Opera scores with British wit
“Virtue is its just reward — from us,” says the aging autocrat Lady Billows in Benjamin Britten’s delightful comic opera, Albert Herring. The Oberlin Conservatory Opera Theater’s production of this work is a reward in itself - both audience and cast enjoyed themselves thoroughly for the full duration of the three-hour-long but tightly-knit performance.
Albert Herring, conducted by Steven Smith and with stage direction by Jonathon Field, opened Wednesday night to an enthusiastic response. A quintessentially British opera, it tells the story of a small English town suffering from what its dignitaries deem “moral decay,” essentially, the sexual liberation of its young people. The dignitaries decide to take a stand against this decay in their selection of the May Queen. Since no young women of the town meet the moral standards of their leader, the domineering Lady Billows, they choose a May King instead. Their choice is Albert Herring, the simple but virtuous greengrocer’s son. Little do they expect that by using him as an example of morality for the town, they will end up liberating him from his repression and releasing him into “sinful” self discovery.
There was little not to like about the Oberlin Opera Theater’s production. Solid ensemble work abounded, both among singers and between singers and orchestra. The orchestra on the whole rendered Britten’s challenging, complicated score with brilliant energy and unprecedented virtuosity. While the cast was a little tense during the first act, things loosened up as the production went on; the humor of the work came through more and more clearly as the show relaxed into itself. Occasional sloppiness was more than forgivable for an opening night performance.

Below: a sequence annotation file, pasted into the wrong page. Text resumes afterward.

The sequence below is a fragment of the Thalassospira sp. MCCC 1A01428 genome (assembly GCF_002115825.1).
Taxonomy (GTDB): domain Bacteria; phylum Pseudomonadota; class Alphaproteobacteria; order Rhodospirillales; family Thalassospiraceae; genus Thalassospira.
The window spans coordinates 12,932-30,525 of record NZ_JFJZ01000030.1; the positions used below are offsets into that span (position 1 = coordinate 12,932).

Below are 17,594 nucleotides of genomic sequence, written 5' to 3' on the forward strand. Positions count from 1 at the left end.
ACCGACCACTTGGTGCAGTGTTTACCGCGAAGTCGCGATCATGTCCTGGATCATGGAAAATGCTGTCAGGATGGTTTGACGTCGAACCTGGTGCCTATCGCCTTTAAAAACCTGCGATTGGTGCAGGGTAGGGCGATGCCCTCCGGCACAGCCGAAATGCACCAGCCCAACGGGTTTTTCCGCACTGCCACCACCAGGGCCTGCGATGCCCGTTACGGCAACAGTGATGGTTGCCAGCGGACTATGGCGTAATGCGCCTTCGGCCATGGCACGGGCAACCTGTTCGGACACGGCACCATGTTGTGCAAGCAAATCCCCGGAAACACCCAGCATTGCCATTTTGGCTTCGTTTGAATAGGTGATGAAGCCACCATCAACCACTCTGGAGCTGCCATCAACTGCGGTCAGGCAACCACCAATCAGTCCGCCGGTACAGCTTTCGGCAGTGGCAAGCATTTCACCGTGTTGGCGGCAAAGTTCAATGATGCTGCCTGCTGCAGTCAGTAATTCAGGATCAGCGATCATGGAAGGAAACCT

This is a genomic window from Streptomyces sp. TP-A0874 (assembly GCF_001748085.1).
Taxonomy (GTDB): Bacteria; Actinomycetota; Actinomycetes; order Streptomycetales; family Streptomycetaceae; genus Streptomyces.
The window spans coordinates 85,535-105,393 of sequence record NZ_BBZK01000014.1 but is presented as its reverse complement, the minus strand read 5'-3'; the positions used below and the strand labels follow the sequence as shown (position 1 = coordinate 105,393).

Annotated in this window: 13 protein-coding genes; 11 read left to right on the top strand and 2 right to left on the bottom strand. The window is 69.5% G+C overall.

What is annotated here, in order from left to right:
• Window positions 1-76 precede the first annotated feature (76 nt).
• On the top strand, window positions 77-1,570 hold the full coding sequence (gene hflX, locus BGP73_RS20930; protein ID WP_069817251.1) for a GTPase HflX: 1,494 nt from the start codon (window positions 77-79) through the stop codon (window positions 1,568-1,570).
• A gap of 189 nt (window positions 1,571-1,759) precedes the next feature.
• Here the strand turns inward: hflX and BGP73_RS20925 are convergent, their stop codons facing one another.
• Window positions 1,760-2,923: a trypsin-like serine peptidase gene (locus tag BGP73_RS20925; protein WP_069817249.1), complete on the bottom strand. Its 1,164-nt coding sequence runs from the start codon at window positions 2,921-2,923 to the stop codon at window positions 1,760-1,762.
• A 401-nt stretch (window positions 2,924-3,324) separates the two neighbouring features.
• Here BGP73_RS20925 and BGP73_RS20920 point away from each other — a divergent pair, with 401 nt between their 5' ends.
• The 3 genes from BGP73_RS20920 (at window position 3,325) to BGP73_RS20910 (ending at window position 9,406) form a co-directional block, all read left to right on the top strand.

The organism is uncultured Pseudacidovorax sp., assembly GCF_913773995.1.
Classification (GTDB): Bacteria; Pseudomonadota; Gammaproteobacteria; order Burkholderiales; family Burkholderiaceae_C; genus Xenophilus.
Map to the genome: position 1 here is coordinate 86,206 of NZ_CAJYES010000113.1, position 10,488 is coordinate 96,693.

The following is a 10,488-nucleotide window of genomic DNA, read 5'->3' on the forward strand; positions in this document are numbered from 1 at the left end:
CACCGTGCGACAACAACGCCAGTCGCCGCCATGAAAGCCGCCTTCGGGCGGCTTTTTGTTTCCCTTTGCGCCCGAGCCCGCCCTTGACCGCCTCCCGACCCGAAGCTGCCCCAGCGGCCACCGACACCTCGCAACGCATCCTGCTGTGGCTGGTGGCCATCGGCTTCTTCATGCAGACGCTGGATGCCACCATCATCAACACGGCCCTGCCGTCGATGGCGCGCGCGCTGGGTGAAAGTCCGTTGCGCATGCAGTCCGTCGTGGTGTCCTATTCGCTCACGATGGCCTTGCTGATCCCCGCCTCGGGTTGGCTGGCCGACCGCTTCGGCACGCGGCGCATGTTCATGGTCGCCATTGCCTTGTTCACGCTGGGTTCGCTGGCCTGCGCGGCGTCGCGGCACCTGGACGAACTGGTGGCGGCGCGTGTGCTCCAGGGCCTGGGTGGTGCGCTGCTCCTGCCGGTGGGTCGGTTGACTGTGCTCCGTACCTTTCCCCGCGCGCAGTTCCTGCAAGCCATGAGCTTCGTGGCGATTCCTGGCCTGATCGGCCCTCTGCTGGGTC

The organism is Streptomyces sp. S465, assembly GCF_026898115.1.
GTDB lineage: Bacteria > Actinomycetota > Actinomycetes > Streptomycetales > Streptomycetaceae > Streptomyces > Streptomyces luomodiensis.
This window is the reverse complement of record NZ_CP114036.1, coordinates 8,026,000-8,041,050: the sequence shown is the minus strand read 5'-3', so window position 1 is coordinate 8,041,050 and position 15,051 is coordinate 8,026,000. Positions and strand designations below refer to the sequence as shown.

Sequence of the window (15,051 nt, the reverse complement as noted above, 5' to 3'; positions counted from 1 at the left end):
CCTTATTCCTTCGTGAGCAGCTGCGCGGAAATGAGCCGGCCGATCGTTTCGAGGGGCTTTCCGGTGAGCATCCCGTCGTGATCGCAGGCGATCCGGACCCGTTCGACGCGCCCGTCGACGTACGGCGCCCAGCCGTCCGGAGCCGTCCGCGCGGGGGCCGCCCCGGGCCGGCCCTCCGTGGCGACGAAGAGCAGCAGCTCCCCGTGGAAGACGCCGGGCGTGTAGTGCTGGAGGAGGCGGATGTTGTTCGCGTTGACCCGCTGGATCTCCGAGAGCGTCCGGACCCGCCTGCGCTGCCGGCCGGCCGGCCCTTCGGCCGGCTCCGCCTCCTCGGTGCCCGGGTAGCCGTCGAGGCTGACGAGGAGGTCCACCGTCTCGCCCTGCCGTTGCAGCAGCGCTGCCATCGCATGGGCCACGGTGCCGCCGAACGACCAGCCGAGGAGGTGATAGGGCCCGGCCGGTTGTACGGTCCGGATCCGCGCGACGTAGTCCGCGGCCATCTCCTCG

Albert Herring is a chamber opera, which means essentially that every role plays a major part; there were too many exceptional individuals in this production to mention them all. It is, however, impossible not to give credit to senior Marie Masters, junior Megan Radder and sophomore Mara Adler for their exquisitely clownish work in bringing to life the irritating but endearing children, Emmie, Cis and Harry. They formed the comedic backbone of the story, mocking the priggishness of the elders while representing the follies of small town life in general.
The accompanying ensemble was, as appropriate to the genre, a true chamber orchestra consisting of only thirteen players. They captured the biting humor, folk and pastoral qualities of Britten’s score with conspicuous mastery and zealous attention to the singers onstage. The performance gave no hint of the real difficulty of the score - kudos to the ensemble members and Steven Smith for providing a professional-quality accompaniment to the singers in the spotlight and a clear sense of the mood of each scene.
Albert Herring was a thoroughly enjoyable, musically rich and intelligent show. The Oberlin Opera Theater without question produced yet another success with its wholly delightful rendition of a wholly delightful work.